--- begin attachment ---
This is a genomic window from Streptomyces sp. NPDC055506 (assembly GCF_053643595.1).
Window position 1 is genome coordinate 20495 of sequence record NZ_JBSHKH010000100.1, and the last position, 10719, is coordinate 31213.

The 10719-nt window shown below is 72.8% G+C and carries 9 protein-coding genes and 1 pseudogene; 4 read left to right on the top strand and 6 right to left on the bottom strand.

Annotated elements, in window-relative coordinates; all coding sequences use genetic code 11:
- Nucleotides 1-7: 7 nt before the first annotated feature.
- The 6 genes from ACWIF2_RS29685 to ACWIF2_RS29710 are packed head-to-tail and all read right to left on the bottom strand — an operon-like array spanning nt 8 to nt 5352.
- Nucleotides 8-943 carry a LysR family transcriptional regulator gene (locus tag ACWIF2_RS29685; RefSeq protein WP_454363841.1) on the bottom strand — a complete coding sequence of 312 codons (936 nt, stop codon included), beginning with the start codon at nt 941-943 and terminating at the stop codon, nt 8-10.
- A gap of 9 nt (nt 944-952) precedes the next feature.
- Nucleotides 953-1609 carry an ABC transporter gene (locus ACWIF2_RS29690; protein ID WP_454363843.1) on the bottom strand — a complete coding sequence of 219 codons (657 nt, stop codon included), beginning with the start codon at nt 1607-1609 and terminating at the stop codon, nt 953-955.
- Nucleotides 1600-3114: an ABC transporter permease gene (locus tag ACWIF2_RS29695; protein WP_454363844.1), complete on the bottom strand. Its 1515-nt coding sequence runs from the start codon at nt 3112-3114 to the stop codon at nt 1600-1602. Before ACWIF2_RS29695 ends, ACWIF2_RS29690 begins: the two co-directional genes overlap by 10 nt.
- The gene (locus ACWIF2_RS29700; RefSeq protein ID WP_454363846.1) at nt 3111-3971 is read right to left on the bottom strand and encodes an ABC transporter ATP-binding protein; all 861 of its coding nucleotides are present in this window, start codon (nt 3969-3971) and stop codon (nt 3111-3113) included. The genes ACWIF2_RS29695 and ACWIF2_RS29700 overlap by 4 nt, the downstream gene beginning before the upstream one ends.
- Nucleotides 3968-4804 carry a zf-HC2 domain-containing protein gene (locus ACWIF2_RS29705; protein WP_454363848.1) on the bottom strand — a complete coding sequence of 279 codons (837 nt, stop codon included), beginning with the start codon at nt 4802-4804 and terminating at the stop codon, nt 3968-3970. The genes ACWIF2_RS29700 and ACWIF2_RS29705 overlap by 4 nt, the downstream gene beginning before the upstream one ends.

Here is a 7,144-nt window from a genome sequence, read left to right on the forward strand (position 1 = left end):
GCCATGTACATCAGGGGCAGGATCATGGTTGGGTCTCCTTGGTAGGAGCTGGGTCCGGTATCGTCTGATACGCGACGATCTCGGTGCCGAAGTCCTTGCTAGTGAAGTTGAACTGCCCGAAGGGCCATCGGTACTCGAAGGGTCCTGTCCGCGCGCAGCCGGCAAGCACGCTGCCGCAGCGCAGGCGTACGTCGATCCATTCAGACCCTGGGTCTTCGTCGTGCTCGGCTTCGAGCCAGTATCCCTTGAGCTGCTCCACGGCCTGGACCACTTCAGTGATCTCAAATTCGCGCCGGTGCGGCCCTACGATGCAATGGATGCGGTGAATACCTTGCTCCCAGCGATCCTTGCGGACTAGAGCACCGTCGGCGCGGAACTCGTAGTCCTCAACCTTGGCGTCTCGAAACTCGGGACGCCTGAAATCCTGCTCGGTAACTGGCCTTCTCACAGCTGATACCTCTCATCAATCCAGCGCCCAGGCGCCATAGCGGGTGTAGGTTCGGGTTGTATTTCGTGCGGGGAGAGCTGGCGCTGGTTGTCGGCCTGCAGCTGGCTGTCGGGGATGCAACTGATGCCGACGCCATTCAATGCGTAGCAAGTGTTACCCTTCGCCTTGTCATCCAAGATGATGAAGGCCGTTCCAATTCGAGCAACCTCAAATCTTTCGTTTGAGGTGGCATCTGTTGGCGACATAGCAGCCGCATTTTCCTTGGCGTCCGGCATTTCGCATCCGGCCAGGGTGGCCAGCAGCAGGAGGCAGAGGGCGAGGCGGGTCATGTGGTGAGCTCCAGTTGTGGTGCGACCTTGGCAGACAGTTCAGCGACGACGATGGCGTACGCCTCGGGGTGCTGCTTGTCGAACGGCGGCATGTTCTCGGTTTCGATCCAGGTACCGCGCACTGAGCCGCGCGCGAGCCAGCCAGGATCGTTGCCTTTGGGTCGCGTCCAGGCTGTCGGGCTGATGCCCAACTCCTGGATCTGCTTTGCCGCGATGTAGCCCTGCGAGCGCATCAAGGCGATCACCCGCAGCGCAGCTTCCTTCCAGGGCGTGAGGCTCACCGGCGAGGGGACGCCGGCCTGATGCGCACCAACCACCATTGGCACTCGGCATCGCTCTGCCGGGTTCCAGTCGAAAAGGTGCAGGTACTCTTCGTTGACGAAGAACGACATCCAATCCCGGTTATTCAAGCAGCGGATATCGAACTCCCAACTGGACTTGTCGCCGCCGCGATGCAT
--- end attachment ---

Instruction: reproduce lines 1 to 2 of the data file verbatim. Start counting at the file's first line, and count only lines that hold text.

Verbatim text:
This is a genomic window from Streptomyces sp. NPDC055506 (assembly GCF_053643595.1).
Window position 1 is genome coordinate 20495 of sequence record NZ_JBSHKH010000100.1, and the last position, 10719, is coordinate 31213.